“We wanted to show the Grimm brothers’ version of the fairy tale, and sometimes that side is quite cruel and violent,” explained Christoph. “We are the dwarves, so to speak, who on the one hand adore this woman and on the other hand hate her at the same time. Because the dwarves have to work for her and get her the drugs. And in return we get to look at her and enjoy her beauty.”
Along with the more direct nature of the music, the darkness of Mutter was also more easily translated in its bluntness. English-speaking listeners may not have understood much of it, but they used this as something of a secret weapon, giving away just enough to sting. The title-track in which Till cries for his ‘mutter’ gives clue with one easily understood word, while Zwitter’s title translates, without holding back, as ‘hermaphrodite’.
On the rare occasions when the band lifted the curtain somewhat, what was revealed only posed more questions, ones that wouldn’t get answered, further adding to the puzzle. Of the song Spielhur, which tells of a boy buried alive with a music box, Till, in a rare moment of talking to the press in the Pulse interview, explained, “It’s the basic fear people have, to be buried alive. The toy clock that is given into the grave is what ultimately saves the child, so it’s ultimately a good story. Originally, it was supposed to stay in the grave, but then we decided within the band that we wanted the story to end well, that we wanted the child to be saved.”
Where there was no ambiguity, however, was in addressing accusations of Nazi sympathies that had been levelled at the band. “Being called Nazis obviously makes us very happy,” said Christoph during the Kerrang! interview, with no small amount of tired irony. Though some of this can be traced to a hangover of the “yer dad” view that Germany was in some way still not to be trusted (a standpoint that becomes especially stupid when you consider which bit of Germany Rammstein actually hailed from), this fire wasn't exactly one the band hadn’t partly stoked themselves, however naively.
For the video accompanying their cover of Depeche Mode’s Stripped, the band had elected to use footage from Reich-era German filmmaker Leni Riefentsahl’s work Olympiad, from the 1936 Berlin Olympics. Riefentsahl had become a particular favourite of Hitler’s, after filming the 1934 Nuremberg rally for the infamous Nazi propaganda film Triumph Of The Will. It was meant to be artistic provocation. Not everyone saw it that way.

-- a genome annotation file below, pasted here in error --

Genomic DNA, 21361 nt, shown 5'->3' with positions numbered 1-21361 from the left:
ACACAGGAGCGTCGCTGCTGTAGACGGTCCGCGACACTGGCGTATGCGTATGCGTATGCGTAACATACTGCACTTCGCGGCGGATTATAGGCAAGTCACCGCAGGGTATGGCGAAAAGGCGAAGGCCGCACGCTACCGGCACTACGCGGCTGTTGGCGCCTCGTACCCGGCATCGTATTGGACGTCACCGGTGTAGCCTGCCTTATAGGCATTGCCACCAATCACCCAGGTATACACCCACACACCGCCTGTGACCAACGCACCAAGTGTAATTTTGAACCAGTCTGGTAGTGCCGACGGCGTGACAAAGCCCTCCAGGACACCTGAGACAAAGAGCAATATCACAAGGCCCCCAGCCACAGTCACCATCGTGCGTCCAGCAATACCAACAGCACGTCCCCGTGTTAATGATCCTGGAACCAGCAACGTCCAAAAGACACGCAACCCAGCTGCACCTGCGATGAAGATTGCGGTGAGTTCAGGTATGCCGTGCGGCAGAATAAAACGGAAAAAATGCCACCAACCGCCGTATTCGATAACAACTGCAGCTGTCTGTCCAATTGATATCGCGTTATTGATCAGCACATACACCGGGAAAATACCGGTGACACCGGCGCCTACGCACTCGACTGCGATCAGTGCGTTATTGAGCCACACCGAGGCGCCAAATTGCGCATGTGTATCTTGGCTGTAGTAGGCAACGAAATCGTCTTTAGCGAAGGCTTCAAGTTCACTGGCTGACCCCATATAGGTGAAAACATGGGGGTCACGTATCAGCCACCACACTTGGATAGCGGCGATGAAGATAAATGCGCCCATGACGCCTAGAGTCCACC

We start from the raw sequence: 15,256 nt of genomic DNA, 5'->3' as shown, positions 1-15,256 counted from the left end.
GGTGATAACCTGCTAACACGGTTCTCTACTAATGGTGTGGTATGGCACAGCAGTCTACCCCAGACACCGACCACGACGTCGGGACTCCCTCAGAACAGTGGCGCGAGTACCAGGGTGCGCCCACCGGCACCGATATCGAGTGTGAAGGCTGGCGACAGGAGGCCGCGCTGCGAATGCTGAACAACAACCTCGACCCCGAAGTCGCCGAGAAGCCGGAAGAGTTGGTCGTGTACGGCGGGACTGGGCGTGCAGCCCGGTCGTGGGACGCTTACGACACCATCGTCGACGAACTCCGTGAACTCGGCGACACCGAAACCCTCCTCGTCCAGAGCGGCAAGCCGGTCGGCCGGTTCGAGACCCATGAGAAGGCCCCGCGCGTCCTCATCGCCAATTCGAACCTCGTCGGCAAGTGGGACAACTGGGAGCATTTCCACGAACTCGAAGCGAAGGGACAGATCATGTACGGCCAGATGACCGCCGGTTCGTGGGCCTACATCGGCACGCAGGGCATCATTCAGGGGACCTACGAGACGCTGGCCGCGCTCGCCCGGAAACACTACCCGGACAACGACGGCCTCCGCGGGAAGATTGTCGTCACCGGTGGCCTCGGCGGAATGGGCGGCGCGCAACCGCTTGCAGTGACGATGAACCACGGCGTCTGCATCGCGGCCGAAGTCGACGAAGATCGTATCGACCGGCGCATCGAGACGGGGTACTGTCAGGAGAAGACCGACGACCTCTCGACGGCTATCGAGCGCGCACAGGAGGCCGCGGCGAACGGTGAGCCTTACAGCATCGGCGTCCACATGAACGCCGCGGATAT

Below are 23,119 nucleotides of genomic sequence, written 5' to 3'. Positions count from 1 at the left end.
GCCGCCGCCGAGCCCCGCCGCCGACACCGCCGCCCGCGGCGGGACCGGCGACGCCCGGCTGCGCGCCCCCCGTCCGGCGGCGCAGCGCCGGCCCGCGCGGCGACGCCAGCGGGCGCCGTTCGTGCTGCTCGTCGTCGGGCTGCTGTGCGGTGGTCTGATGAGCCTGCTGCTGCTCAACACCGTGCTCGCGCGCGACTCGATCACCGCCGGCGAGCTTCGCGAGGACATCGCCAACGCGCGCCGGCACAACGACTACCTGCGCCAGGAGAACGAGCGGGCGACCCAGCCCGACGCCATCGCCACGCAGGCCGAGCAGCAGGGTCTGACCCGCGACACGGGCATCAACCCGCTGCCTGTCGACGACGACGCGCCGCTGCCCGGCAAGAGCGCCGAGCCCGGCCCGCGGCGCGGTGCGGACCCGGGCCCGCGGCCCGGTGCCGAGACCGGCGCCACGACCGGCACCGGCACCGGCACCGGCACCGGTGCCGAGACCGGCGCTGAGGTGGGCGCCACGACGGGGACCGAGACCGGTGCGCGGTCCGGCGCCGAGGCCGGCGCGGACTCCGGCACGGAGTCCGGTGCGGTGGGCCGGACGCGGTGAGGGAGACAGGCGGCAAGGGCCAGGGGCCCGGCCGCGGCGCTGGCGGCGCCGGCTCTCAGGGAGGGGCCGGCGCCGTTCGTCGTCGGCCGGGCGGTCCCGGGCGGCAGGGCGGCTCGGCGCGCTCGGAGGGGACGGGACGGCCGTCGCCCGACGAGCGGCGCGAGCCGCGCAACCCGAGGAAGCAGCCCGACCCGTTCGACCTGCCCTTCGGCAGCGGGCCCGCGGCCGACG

“I think you can describe us as being young and naive as far as that situation goes… We were attacked by the press and we felt very helpless, and that was down to our naivety,” explained Paul Landers. “But from my point of view we did the right thing. We have always taken things to the extreme – extreme texts, extreme shows – behaved in an extreme fashion, and we’ve always tried to be provocative. Our lyrics can be interpreted in different ways, but never leaning to the right. But if you present lyrics that can be interpreted in different ways than you can only expect that people will interpret them in different ways.”
“We are a deliberately provocative band,” said Christoph. “And the high point of our provocation, of course, was that Leni Riefenstahl video. And we did that because we wanted to shock the people who thought we were from the right; like, if you think that’s how we are then, here, have something that will really shock you. Looking at it from today’s point of view though, it’s not something we would do again.”
As a riposte, Mutter included the song Links 2 3 4, in which Till sings over a marching, martial beat of how, in fact, Rammstein face the Left, and had been smeared by those misreading their art - ‘Sie wollen mein Herz am rechten Fleck / Doch sehe ich dann nach unten weg / Da schlägt es in der linken Brust / Der Neider hat es schlecht’ (‘They want my heart in the right place / But when I look down / It's beating in my left breast / The jealous were wrong’).
Upon its release, Mutter went to Number One in Germany, as well as Austria and Switzerland. In the UK, it didn’t even make the Top 40, while on the U.S. Billboard chart it managed to reach Number 77. But in these places this was just the beginning. Feuer frei! was used on the soundtrack to Vin Diesel explosion-fest xXx, and the accompanying flame-filled video became a fixture on MTV. Together, it put Rammstein into a gear that there could be no stopping.
“We tried singing in English when we first started out,” Christoph told us at the time, as all this stuff was calibrating and about to come good. “But we realised that it didn’t suit us, and we realised that Till’s lyrics, which are very strong, don’t translate well. So we decided to continue singing in German. And people used to come up to us and say, ‘Oh, what a fantastic band you are, it’s such a shame that you sing in German’.”
And the point of this?
“They were basically saying that we had no future outside of Germany. That we had no chance of making it anywhere else.”
Twenty years on, nobody’s laughed harder about this than Rammstein.